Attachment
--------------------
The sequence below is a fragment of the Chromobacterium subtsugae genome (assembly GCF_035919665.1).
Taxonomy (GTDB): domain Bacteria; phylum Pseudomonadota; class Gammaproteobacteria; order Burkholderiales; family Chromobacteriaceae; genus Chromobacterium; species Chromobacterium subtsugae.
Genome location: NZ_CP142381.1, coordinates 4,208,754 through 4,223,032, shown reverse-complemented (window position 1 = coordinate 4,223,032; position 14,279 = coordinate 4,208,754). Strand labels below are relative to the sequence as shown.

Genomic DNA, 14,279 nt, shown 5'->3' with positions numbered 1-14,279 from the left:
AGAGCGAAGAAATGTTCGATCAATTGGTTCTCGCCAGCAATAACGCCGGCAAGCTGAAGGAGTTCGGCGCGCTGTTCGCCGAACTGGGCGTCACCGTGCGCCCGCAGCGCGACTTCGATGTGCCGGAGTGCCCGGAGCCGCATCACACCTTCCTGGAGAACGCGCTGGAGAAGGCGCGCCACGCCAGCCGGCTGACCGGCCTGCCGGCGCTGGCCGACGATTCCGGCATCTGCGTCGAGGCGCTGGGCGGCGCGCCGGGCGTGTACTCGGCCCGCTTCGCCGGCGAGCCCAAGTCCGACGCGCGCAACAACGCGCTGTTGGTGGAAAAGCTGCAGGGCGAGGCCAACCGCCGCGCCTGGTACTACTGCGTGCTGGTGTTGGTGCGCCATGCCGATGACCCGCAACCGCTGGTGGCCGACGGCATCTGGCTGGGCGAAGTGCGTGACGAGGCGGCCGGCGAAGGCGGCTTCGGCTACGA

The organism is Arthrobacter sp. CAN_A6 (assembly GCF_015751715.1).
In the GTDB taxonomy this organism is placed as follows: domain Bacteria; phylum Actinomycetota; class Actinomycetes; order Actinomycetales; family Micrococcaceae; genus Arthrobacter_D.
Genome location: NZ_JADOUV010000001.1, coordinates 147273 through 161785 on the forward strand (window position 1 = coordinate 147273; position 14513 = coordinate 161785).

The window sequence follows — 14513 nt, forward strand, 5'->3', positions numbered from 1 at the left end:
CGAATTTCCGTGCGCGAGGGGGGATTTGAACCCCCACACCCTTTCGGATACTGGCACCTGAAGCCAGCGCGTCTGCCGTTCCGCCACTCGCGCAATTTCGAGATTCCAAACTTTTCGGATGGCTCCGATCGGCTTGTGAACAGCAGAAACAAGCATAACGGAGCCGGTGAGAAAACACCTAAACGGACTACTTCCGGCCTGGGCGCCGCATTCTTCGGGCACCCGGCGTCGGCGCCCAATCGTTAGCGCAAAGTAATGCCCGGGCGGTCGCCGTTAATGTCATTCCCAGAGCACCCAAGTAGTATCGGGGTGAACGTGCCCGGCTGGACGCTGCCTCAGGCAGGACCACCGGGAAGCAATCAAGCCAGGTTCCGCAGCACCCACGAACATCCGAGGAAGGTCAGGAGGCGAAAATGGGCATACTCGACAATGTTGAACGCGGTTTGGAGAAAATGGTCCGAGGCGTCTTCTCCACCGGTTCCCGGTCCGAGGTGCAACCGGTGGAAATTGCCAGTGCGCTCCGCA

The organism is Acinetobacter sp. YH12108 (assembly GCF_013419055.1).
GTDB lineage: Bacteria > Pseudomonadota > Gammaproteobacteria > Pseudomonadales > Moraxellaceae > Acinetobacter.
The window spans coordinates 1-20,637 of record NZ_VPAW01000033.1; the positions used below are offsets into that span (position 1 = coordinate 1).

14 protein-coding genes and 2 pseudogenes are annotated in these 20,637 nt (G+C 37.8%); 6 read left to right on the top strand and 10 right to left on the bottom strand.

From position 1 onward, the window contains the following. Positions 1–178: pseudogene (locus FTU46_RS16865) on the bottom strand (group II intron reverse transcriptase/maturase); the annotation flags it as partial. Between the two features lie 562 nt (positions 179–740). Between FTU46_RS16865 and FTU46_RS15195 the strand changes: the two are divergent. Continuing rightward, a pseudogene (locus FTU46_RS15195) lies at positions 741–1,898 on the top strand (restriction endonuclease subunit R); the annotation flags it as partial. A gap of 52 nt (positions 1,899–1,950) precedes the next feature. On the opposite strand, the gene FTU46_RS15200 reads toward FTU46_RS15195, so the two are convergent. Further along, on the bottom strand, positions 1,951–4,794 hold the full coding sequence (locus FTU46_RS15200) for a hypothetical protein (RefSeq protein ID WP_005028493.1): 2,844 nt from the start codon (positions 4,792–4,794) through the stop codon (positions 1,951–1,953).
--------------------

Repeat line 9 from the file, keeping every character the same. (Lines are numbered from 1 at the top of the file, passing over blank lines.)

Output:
The window sequence follows — 14513 nt, forward strand, 5'->3', positions numbered from 1 at the left end: